It now seems like a distant and even quaint memory, but earlier this year, Republicans published an “autopsy” into what went wrong in 2012, recommending that the party undertake changes to make it more tolerant and inclusive, with better outreach to Latinos and more sensitivity to young voters’ increasing acceptance of gay rights.
Now, with the GOP brand in the toilet in the wake of the shutdown crisis, it’s likely the House GOP won’t act on immigration reform this fall. And any day now, Republicans may be facing a big test on gay rights, too.
A Senate Democratic aide tells me that as early as next week, and certainly some time before Thanksgiving, the Senate will bring to the floor the Employment Non-Discrimination Act, which would bar discrimination based on sexual orientation in hiring by all but the smallest businesses.
The Senate health and education committee passed ENDA in July, with three Republicans voting for it: Mark Kirk, Lisa Murkowski, and Orrin Hatch. Roll Call’s David Hawkings notes that with the ascension of Cory Booker to the Senate, Dems now have 56 votes in favor of ENDA, and he adds that a number of GOP Senators are being targeted for lobbying, such as Rob Portman (who’s in favor of gay marriage), Kelly Ayotte, Pat Toomey, and Jeff Flake. There’s some last minute holding out by a couple red state Dems (as always), but it seems very likely that there will be at least 60 Senators to break the GOP filibuster.
The question will be, What happens in the House? Interestingly, gay rights advocates are hoping that the self-debilitating chaos that took hold of the GOP caucus during the shutdown fight could play in their favor. As Hawkings puts it:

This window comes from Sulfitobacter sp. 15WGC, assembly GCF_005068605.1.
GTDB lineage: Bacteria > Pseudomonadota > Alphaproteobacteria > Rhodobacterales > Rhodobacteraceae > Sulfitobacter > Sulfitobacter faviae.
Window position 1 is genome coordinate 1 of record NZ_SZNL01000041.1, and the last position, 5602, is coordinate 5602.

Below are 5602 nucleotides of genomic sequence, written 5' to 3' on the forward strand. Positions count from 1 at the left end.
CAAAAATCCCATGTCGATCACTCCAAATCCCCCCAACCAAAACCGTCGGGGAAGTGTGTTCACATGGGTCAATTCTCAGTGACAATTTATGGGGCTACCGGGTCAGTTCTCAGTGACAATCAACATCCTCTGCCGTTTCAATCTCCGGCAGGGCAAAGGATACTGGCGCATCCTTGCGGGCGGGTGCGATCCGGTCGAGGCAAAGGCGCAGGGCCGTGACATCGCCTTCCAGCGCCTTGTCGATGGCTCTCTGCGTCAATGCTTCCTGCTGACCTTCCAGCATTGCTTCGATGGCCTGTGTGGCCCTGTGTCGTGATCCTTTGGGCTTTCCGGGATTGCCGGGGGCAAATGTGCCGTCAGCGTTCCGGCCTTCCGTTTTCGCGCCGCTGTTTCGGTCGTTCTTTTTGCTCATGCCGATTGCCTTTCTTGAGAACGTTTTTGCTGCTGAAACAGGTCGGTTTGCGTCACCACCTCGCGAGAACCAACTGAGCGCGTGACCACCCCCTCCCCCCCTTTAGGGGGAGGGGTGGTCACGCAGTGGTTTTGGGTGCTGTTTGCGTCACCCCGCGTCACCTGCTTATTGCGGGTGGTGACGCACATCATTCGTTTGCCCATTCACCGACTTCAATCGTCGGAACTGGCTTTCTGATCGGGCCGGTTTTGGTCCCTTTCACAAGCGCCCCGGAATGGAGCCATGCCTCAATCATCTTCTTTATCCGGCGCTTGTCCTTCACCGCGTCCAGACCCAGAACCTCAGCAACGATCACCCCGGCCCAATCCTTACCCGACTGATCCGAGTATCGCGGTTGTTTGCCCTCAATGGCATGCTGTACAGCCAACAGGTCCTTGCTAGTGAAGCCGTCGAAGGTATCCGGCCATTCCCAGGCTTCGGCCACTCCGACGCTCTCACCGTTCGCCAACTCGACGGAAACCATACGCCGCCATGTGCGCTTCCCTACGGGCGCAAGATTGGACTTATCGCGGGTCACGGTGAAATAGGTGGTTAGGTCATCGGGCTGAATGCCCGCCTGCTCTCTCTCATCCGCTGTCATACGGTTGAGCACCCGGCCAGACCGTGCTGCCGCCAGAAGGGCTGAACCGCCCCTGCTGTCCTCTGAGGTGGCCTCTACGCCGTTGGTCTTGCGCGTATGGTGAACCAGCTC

LGBT advocates sense an opening to capitalize on efforts by the party establishment to grow their base in order to prevent a takeover by tea partyers and culture warriors, which could debilitate the GOP’s national prospects for years.
The idea that not evolving on gay rights could damage the Republican Party deep into the future is shared by Republican operatives. Here’s what the GOP autopsy said:
Already, there is a generational difference within the conservative movement about issues involving the treatment and the rights of gays — and for many younger voters, this issue is a gateway into whether the party is a place they want to be.
Polls show majorities support marriage equality. Gay marriage is legal in 14 states. And in the wake of the Supreme Court decision that created a whole new legal framework for challenging gay marriage at the state level, same-sex couples and gay rights groups currently are pursuing lawsuits in 20 more states, according to Lamda Legal. So the culture continues to shift.
A stand against gay workplace discrimination should theoretically be easier than favoring gay marriage, because it doesn’t come freighted with the same cultural and religious implications. As Steve Benen, who hears a vote could come as early as this week, puts it:
A lot of Americans don’t know this, but under existing law, gay people can be fired from their jobs simply because of their sexual orientation. Discrimination on the basis of race, gender, or religion is illegal, but an employer could walk up to a gay employee this afternoon, declare, “I don’t like gay people so you’re fired,” and there’s literally nothing in federal law to prevent this happening. [...]
If you’re a policymaker comfortable with federal anti-discrimination laws to protect women and minority groups, then you have no reason to oppose ENDA. Either you’re willing to tolerate employment discrimination or you’re not.
If Republicans stand in the way of ENDA, it will reinforce the sense of a party that is adamantly refusing to evolve along with the rest of the country and the culture, and deepen the perception that it remains hostage to its most hidebound, extreme and intolerant elements.